The combination of venetoclax and idasanutlin (ven-idasa) showed manageable safety and encouraging efficacy results in a phase 1b trial including patients with relapsed/refractory (R/R) acute myeloid leukemia (AML). Results for the ven-idasa arm of this trial were reported in the journal Blood.

The trial ( Identifier: NCT02670044) enrolled patients with R/R AML or newly diagnosed secondary AML who were ineligible for treatment with cytotoxic chemotherapy. Patients in the ven-idasa arm received venetoclax each day of a 28-day cycle and idasanutlin on days 1 to 5 of each cycle.

The study involved a 2-dimensional dose escalation and a dose schedule optimization. Primary study objectives focused on safety and determination of the maximum tolerated dose and recommended phase 2 dose (RP2D). Secondary objectives involved preliminary efficacy and pharmacokinetics analyses.

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There were 55 patients in the analysis of the ven-idasa arm, with 49 participating in dose escalation and 6 participating in dose schedule optimization. The median age for patients overall was 72.0 years (range, 41-93), and the overall population had a median of 1 prior therapy (range, 1-4). The AML type was de novo in 55% of patients overall, and secondary in 45%. Eastern Cooperative Oncology Group performance status was 0 in 31% of patients, 1 in 49%, and 2 in 20%.

The median follow-up duration for the total population was 4.0 months (95% CI, 0.0-23.3). The rate of composite complete remission (CRc) was 26.0% when including all doses in dose escalation, with a rate of morphologic leukemia-free state (MLFS) of 12.0% and an antileukemic response rate of 40.0%.

The anticipated RP2D included a venetoclax dose level of 600 mg plus idasanutlin at 150 mg or 200 mg. These doses were associated with a combined CRc rate of 34.3%, a combined MLFS rate of 14.3%, and a combined antileukemic response rate of 48.5%.

Antileukemic response rates were 78.6% in patients with IDH1/2 alterations and 60.0% in patients with RUNX1 alterations. TP53 alterations identified at baseline, with a threshold of 1% variant allele frequency, were associated with an antileukemic response rate of 30.0%. This represented 3 patients, 2 of whom also had an IDH1 or RUNX1 alteration.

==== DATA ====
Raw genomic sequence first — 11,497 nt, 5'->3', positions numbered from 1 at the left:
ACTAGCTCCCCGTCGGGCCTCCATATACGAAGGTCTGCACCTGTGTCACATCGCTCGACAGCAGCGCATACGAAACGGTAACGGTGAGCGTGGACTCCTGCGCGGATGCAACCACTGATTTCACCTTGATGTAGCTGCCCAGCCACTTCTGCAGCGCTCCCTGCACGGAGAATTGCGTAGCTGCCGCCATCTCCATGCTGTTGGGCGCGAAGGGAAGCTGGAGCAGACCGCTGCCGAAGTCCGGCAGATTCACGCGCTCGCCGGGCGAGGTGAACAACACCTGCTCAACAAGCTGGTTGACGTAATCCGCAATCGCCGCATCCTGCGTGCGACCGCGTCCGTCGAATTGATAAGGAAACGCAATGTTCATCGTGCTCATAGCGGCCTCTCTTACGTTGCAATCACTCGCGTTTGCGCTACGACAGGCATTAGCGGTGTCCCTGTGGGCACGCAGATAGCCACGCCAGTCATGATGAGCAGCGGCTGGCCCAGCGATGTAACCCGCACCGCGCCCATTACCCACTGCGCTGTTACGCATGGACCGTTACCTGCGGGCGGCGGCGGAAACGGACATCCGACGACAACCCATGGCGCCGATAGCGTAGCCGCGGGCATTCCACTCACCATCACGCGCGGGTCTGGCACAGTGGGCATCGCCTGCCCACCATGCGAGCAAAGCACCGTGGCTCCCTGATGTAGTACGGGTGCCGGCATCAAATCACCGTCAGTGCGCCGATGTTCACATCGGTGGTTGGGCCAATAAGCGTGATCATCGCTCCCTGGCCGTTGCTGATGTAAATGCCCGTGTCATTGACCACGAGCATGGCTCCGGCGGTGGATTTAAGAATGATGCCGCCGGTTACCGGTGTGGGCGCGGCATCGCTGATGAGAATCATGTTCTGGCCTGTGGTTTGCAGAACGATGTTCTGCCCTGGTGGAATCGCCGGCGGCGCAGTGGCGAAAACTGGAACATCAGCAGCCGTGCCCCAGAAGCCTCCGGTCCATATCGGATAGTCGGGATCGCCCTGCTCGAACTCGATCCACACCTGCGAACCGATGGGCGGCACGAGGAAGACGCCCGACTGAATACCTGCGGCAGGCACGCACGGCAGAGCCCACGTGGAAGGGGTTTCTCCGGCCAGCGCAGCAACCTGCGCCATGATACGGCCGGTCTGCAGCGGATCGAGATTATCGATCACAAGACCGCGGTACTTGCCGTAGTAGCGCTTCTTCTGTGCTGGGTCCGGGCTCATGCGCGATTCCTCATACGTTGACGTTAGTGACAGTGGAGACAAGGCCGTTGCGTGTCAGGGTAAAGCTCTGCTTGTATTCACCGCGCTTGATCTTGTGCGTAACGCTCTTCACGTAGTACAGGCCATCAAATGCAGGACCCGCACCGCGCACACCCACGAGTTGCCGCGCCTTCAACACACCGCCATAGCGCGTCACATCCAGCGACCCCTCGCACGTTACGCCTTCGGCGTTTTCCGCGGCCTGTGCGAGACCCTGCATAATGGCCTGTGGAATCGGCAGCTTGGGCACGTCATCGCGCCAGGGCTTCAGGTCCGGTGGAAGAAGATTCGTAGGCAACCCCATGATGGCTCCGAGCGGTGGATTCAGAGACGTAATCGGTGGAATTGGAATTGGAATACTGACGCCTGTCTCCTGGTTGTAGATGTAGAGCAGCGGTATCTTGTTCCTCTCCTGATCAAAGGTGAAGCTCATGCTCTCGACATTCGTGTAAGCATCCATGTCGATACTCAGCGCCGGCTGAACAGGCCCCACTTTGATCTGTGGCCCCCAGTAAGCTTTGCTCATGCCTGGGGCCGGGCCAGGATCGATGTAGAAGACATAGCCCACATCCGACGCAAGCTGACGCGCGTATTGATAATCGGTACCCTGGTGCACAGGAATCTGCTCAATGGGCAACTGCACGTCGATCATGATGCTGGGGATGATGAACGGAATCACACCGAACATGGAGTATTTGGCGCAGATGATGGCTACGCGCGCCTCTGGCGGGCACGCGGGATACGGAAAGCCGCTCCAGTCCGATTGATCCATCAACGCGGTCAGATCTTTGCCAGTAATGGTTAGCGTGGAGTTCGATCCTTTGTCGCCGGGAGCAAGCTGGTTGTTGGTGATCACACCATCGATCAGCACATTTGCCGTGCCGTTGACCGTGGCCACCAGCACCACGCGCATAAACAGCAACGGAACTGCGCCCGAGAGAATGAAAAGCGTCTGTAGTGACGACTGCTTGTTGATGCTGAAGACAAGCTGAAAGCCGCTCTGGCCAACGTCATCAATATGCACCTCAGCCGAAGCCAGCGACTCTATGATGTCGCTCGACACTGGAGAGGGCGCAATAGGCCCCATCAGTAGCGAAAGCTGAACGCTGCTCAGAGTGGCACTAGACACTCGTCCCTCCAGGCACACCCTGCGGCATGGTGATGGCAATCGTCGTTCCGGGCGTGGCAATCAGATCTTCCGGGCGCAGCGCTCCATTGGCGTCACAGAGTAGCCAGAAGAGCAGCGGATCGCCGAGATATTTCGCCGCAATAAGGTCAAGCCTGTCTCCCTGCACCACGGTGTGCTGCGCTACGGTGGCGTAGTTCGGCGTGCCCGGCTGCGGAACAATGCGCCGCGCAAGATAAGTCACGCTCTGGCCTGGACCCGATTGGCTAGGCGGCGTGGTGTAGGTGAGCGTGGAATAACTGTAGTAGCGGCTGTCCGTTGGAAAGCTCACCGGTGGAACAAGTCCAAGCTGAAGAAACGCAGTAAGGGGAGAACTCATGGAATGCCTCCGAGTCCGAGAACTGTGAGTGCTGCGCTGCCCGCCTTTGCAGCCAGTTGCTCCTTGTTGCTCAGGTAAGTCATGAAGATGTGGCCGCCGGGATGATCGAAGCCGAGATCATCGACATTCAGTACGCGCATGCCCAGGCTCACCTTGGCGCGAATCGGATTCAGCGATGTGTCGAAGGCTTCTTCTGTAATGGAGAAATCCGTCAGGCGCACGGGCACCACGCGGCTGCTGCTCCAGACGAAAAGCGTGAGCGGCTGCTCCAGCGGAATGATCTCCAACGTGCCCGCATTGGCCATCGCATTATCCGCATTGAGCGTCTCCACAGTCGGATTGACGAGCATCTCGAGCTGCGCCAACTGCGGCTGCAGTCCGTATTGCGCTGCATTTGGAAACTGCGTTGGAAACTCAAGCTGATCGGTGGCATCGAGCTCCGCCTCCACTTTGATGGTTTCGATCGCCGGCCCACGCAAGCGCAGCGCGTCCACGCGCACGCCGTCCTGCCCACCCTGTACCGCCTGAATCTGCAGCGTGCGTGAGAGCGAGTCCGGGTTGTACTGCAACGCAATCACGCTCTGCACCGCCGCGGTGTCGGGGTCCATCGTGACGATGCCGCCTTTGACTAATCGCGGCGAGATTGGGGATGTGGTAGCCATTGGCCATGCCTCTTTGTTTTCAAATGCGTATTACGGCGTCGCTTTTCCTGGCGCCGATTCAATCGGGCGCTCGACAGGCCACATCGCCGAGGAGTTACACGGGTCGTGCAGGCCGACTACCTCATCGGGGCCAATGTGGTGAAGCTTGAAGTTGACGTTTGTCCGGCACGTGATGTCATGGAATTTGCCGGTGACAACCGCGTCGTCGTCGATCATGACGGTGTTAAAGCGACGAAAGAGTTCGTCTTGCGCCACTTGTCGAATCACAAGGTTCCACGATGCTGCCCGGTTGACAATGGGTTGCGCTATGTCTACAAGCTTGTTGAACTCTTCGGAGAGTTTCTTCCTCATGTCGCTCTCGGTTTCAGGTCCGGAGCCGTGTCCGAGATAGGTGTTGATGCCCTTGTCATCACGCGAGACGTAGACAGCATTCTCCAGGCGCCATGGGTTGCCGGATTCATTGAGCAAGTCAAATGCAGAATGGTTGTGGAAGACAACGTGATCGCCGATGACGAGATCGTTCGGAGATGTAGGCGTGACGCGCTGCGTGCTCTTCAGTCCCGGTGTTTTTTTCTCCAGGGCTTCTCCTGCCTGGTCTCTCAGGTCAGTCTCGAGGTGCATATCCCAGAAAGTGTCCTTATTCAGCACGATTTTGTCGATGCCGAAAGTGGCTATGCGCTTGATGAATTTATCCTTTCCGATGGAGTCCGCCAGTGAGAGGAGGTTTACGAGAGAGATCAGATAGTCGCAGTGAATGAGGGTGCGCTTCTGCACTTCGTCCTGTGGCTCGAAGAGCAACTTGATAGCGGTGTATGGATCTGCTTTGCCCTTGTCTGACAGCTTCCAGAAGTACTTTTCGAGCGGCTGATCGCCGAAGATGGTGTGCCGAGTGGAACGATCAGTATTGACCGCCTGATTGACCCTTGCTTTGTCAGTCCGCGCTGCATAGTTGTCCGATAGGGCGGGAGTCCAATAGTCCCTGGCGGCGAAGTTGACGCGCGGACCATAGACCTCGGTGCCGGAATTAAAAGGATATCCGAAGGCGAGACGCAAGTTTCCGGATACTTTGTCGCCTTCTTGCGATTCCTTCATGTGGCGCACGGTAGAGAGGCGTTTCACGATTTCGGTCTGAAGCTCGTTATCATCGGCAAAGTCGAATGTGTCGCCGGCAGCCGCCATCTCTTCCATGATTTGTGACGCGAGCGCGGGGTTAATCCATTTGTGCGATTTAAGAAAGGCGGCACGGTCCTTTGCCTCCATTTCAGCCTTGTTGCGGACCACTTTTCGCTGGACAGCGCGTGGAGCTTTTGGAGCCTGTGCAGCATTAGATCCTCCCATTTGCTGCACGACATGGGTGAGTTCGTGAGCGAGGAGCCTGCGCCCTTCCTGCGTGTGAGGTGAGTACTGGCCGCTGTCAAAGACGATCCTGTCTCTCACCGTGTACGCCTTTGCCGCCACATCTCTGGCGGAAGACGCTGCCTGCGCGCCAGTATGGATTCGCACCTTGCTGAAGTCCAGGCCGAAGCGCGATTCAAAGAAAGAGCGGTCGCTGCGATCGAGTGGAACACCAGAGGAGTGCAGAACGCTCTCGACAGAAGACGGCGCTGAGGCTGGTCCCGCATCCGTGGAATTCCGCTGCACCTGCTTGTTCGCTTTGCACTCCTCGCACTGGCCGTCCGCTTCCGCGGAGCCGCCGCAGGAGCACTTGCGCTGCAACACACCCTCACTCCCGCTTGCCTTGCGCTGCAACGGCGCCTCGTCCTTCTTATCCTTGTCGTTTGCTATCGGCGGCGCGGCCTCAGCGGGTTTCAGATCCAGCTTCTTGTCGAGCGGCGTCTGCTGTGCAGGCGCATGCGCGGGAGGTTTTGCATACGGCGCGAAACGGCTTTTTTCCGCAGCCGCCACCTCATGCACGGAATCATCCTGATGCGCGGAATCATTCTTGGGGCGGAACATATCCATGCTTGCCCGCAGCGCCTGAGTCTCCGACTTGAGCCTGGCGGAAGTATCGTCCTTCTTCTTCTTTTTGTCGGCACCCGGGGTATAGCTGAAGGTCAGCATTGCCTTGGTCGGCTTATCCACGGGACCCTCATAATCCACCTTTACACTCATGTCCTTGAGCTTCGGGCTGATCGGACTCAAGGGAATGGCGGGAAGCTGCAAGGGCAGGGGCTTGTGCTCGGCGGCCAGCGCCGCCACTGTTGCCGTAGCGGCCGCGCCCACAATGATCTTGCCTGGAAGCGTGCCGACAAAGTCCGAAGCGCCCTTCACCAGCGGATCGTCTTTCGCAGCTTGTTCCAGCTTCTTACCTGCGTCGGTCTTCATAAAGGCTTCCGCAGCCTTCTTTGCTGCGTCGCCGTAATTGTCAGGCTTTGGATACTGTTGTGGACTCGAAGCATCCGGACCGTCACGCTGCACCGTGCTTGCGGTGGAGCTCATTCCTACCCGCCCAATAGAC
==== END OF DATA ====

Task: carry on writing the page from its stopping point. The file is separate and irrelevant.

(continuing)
The most common treatment-emergent adverse events (AEs) of any grade were diarrhea (87.3%), nausea (74.5%), vomiting (52.7%), hypokalemia (50.9%), and febrile neutropenia (45.5%). Serious AEs occurred in 81.8% of the population. Laboratory tumor lysis syndrome was reported in 3 patients and 1 patient with baseline renal insufficiency had clinical tumor lysis syndrome. Rates of treatment withdrawal due to an AE or a serious AE were 21.8% and 16.4%, respectively.

“In summary, ven-idasa demonstrated manageable safety and encouraging preliminary efficacy in a difficult-to-treat unfit R/R AML population, supporting further evaluation of combined BCL-2 and MDM2 inhibition in AML,” the study investigators wrote in their report.

Disclosures: Some authors have declared affiliations with or received grant support from the pharmaceutical industry. Please refer to the original study for a full list of disclosures.


Daver NG, Dail M, Garcia JS, et al. Venetoclax and idasanutlin in relapsed/refractory AML: a nonrandomized, open-label phase 1b trial. Blood. 2023;141(11):1265-1276. doi:10.1182/blood.2022016362